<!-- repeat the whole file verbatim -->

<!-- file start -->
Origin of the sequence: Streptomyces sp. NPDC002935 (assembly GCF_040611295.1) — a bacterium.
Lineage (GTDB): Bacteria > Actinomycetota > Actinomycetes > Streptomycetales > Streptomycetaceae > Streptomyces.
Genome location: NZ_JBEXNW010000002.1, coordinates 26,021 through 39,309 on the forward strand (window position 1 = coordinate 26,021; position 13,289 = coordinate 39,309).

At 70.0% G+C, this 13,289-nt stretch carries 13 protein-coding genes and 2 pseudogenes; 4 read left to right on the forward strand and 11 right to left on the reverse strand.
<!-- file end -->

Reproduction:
Origin of the sequence: Streptomyces sp. NPDC002935 (assembly GCF_040611295.1) — a bacterium.
Lineage (GTDB): Bacteria > Actinomycetota > Actinomycetes > Streptomycetales > Streptomycetaceae > Streptomyces.
Genome location: NZ_JBEXNW010000002.1, coordinates 26,021 through 39,309 on the forward strand (window position 1 = coordinate 26,021; position 13,289 = coordinate 39,309).

At 70.0% G+C, this 13,289-nt stretch carries 13 protein-coding genes and 2 pseudogenes; 4 read left to right on the forward strand and 11 right to left on the reverse strand.